Friday, August 3, 2018

GIVE BACK MY TV; IT DON'T MEAN THAT MUCH TO ME: Hi, me again, another review of an album for the Best Album of 1993 bracket-style tournament.  Follow @bestalbum1995 and vote for your favorite albums, unless they are matched up against PJ Harvey’s Rid of Me!

Perhaps, in 1993, you were 23 years old, and your friends invited you to a weird club (which you called the United Nations, because of its semicircle-tiers-of-tables setup) in a weird sleepy neighborhood to see a band on the rise touring their newest album.  If so, that band, and that album, would imprint itself on your mid-twenties.  It would become the soundtrack to road trips, to drunken camping trips, to the breakup of a couple of your best friends.  You’d later form a band with one of the guys who invited you to the concert; your drummer would, coincidentally, have taken drum lessons from that other band’s drummer; and you’d cover one of the songs from the album during messy, noisy practices in dim basements.  At the concert, the band wore cowboy hats and ripped through tight versions of their songs, cover songs, and old standards, all sounding suspended somewhere closer to the twangier side of a wire tethering 70s folk-country to early 90s garage rock.  They’d pause for long stretches between songs, trading instruments with each other and with a harried roadie.  The two singers barely looked at each other.  They finished with a cover of Neil Young’s “Everybody Knows This Is Nowhere,” and they broke up within months.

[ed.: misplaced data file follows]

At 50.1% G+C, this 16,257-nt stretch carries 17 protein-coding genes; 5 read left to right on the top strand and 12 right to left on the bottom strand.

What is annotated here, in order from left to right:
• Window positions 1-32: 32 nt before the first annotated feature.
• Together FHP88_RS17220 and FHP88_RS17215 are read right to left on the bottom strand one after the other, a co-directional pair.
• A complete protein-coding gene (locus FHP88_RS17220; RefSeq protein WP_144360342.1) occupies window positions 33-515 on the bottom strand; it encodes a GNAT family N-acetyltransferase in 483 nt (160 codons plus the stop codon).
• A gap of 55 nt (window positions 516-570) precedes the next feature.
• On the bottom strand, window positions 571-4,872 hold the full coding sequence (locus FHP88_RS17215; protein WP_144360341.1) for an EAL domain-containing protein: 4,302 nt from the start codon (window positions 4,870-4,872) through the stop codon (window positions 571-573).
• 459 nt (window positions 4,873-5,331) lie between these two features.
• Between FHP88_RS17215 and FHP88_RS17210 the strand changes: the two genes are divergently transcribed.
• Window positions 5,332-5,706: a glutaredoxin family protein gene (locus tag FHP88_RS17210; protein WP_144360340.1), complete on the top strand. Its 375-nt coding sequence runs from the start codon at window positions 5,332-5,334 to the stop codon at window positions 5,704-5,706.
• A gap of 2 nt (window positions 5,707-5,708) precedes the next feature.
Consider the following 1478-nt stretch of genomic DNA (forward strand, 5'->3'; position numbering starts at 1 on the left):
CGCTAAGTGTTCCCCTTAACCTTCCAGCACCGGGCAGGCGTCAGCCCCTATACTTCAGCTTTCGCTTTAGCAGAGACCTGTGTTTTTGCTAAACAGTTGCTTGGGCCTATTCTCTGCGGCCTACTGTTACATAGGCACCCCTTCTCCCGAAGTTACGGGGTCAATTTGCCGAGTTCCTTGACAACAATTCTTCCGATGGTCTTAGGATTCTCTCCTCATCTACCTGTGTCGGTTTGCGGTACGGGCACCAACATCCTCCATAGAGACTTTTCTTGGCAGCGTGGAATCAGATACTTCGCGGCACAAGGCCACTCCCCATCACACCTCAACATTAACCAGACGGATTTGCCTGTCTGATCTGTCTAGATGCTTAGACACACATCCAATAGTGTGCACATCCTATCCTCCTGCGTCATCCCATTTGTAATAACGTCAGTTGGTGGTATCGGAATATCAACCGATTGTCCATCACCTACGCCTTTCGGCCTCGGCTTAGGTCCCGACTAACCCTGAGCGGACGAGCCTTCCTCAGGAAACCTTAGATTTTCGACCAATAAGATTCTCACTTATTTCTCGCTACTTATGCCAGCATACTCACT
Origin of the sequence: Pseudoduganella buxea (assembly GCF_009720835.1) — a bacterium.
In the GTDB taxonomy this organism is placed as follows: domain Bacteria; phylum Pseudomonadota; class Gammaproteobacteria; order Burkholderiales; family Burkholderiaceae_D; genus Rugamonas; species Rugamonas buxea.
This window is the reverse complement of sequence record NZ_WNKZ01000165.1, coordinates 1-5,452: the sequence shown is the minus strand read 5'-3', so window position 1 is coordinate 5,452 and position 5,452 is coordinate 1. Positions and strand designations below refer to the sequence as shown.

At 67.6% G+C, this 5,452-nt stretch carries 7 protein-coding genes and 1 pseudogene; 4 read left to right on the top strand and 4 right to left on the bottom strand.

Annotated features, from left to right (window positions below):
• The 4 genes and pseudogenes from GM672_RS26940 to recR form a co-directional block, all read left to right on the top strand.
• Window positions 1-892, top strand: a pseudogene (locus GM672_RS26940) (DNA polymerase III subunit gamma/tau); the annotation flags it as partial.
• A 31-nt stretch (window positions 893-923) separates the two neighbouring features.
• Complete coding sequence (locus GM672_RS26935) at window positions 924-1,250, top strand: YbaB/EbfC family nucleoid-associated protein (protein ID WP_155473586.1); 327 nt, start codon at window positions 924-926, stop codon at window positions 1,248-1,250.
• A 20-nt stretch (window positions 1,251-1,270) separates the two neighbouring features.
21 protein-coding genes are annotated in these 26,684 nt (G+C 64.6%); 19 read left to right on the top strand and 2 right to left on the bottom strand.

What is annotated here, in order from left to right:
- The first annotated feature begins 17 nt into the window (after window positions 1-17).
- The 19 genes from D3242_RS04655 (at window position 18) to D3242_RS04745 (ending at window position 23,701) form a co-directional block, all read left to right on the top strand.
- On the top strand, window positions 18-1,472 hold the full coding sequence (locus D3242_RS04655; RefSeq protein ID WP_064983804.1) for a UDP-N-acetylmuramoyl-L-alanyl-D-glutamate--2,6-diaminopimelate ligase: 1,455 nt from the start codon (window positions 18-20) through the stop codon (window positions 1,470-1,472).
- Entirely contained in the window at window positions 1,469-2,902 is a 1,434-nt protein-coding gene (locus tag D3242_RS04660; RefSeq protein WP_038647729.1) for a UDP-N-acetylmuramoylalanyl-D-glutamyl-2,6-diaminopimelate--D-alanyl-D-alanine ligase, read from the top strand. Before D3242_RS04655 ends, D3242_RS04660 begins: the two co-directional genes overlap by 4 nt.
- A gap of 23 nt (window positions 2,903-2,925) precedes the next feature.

That was Uncle Tupelo, and the album was Anodyne.  Uncle Tupelo had earlier invented the country-punk (though, really, neither) movement called No Depression with their album entitled, ahem, No Depression, and whatever that was, they perfected it with their perfect March 16-20, 1992, a combination of originals and standards whose hasty assembly manages to convey intimacy and urgency.  Anodyne was to be Uncle Tupelo’s breakthrough, like Nevermind was Nirvana’s and Crooked Rain, Crooked Rain was supposed to be Pavement’s.  Every song on Anodyne is great or close to it.  There are Jay Farrar mopes ("Anodyne"; "Slate"); genuinely sad Farrar breakup epics (“High Water”; “Steal the Crumbs”); combative romps (Farrar’s “Chickamauga”; Tweedy’s “New Madrid”); and genuinely funny tunes (Tweedy’s “Acuff-Rose” and “We’ve Been Had”).  Plus, there’s the so-seventies-country-it-might-be-parody “Give Back the Key to my Heart,” which you just kind of have to hear.  This is just a great collection of pop-folk-country-rock, a great band’s swan song and the No Depression version of the Beatles’ Let it Be.  I don’t think it’s the greatest album of 1993, but to me, it’s top-5, maybe top-3.  Don't let it lose to, like, Counting Crows or James, please.